T-Mobile is again focusing its marketing energy on verbally tearing down Verizon’s 5G network. In an advertising campaign launched Wednesday, T-Mobile is calling its rival carrier “Verwhyzon” and asking why Verizon’s 5G is only available in limited areas.
“In the 5G era, they’re losing their network crown,” T-Mobile CTO Neville Ray said in a blog post. “They’ve painted themselves into a technology corner with a 5G strategy focused on millimeter wave. They bet on the wrong horse, and now they’re trying to advertise their way out of it.”
5G, launched in some parts of the US by Verizon, AT&T, Sprint and T-Mobile, is being tapped by smartphones to provide faster speeds and more capacity. Verizon is using millimeter-wave spectrum for its rollout, which is limited to by solid obstacles like buildings and trees, while T-Mobile leans on low-band spectrum which means .
“WHY limit 5G to outdoors? WHY limit Disney+ to 1 yr? WHY limit 55+ plans to Florida?” T-Mobile CEO John Legere tweeted Wednesday.
T-Mobile, which Twitter handle for the parody Verwhyzon brand.earlier this month, also set up a new
Verizon said Ray “spends a lot of time and energy focused on Verizon’s network.”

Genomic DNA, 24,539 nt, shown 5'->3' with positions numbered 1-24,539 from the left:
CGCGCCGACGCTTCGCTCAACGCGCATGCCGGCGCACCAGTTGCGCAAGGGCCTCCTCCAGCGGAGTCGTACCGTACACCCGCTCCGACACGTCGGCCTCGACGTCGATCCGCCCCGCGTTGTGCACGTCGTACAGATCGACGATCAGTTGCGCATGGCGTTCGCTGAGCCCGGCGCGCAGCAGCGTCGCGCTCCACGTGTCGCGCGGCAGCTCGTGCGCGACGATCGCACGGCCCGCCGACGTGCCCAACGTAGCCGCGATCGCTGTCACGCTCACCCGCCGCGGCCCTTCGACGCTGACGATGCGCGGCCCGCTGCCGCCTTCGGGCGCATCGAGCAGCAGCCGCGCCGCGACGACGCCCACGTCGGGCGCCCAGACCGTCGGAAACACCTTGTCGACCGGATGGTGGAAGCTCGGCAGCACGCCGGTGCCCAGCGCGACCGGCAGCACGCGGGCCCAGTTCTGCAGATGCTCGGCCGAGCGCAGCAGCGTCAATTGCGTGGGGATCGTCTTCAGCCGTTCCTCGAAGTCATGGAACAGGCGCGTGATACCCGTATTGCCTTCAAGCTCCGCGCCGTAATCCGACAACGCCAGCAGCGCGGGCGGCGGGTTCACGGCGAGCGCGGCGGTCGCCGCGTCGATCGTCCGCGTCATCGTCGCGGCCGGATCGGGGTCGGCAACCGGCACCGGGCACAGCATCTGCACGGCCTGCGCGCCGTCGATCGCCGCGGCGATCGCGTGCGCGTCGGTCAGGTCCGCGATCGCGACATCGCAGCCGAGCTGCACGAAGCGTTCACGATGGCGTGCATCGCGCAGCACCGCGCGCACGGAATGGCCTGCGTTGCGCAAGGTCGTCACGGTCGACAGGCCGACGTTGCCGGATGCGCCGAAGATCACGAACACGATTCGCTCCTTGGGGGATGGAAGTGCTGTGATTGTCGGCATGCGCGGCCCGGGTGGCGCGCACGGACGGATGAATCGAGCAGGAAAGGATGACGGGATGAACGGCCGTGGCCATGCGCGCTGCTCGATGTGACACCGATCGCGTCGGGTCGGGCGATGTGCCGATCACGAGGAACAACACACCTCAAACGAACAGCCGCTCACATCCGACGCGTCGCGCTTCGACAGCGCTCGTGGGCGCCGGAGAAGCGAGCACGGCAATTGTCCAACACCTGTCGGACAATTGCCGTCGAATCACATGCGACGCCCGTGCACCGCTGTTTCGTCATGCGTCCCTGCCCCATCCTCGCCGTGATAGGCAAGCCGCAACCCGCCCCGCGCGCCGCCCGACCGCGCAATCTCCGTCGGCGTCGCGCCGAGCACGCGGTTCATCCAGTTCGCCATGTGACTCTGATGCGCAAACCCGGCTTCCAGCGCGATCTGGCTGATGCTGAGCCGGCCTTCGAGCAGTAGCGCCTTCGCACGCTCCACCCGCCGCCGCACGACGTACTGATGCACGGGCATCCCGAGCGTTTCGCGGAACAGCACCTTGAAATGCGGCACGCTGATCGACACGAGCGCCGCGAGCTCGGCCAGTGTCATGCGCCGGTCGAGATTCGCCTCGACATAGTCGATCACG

“Perhaps he should pay better attention to his own 5G network. It can’t even match the performance of our 4G LTE network,” Kevin King, Verizon director of communications, said in an emailed statement.
T-Mobile last year similarly launched an ad campaign ripping intolive, which T-Mobile now calls “a truly accurate portrayal of Verizon’s 5G marketing.” T-Mobile called its previously VerHideZon campaign successful, crediting it with in November.
across the nation, with Little Rock, Arkansas; Kansas City, Missouri; and Cincinnati the latest to get the new service.
T-Mobile’s service is live in almost every state, with plans to bring 5G to 200 million Americans in 2020. Its $26.5 billion merger with Sprint will also see the addition of the latter’s , which is live in parts of Los Angeles, New York, Chicago, Dallas-Fort Worth, Atlanta, Houston, Kansas City, Missouri, Phoenix and Washington D.C.
Originally published Feb. 26, 1:24 p.m. PT.
Update, 2:25 p.m.: Adds comment from Verizon.